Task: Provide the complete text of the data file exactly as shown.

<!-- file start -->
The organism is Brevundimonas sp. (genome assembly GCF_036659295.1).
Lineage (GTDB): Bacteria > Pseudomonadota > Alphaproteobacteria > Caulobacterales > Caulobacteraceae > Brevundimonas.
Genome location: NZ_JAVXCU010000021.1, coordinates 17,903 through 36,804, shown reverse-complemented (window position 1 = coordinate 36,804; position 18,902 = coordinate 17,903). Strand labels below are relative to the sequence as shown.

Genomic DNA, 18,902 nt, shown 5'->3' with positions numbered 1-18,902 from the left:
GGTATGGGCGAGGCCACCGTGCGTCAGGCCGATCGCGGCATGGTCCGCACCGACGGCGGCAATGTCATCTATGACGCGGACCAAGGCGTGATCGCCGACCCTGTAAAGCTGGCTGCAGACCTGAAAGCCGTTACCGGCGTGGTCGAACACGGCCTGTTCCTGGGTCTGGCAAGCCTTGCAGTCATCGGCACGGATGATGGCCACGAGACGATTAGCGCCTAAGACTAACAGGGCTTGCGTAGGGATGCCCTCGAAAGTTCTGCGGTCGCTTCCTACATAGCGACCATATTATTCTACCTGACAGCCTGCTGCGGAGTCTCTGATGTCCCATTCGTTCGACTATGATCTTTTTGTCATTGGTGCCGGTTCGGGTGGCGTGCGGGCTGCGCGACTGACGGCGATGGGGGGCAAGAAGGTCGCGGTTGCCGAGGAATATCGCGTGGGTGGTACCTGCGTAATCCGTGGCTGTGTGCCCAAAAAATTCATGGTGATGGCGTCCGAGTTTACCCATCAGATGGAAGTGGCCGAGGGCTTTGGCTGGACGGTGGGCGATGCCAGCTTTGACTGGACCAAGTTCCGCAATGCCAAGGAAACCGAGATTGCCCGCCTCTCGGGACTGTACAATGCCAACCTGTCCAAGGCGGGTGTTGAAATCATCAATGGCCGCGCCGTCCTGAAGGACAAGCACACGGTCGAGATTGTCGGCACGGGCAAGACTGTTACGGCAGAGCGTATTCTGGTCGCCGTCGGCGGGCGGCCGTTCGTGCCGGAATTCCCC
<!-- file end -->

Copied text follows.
The organism is Brevundimonas sp. (genome assembly GCF_036659295.1).
Lineage (GTDB): Bacteria > Pseudomonadota > Alphaproteobacteria > Caulobacterales > Caulobacteraceae > Brevundimonas.
Genome location: NZ_JAVXCU010000021.1, coordinates 17,903 through 36,804, shown reverse-complemented (window position 1 = coordinate 36,804; position 18,902 = coordinate 17,903). Strand labels below are relative to the sequence as shown.

Genomic DNA, 18,902 nt, shown 5'->3' with positions numbered 1-18,902 from the left:
GGTATGGGCGAGGCCACCGTGCGTCAGGCCGATCGCGGCATGGTCCGCACCGACGGCGGCAATGTCATCTATGACGCGGACCAAGGCGTGATCGCCGACCCTGTAAAGCTGGCTGCAGACCTGAAAGCCGTTACCGGCGTGGTCGAACACGGCCTGTTCCTGGGTCTGGCAAGCCTTGCAGTCATCGGCACGGATGATGGCCACGAGACGATTAGCGCCTAAGACTAACAGGGCTTGCGTAGGGATGCCCTCGAAAGTTCTGCGGTCGCTTCCTACATAGCGACCATATTATTCTACCTGACAGCCTGCTGCGGAGTCTCTGATGTCCCATTCGTTCGACTATGATCTTTTTGTCATTGGTGCCGGTTCGGGTGGCGTGCGGGCTGCGCGACTGACGGCGATGGGGGGCAAGAAGGTCGCGGTTGCCGAGGAATATCGCGTGGGTGGTACCTGCGTAATCCGTGGCTGTGTGCCCAAAAAATTCATGGTGATGGCGTCCGAGTTTACCCATCAGATGGAAGTGGCCGAGGGCTTTGGCTGGACGGTGGGCGATGCCAGCTTTGACTGGACCAAGTTCCGCAATGCCAAGGAAACCGAGATTGCCCGCCTCTCGGGACTGTACAATGCCAACCTGTCCAAGGCGGGTGTTGAAATCATCAATGGCCGCGCCGTCCTGAAGGACAAGCACACGGTCGAGATTGTCGGCACGGGCAAGACTGTTACGGCAGAGCGTATTCTGGTCGCCGTCGGCGGGCGGCCGTTCGTGCCGGAATTCCCC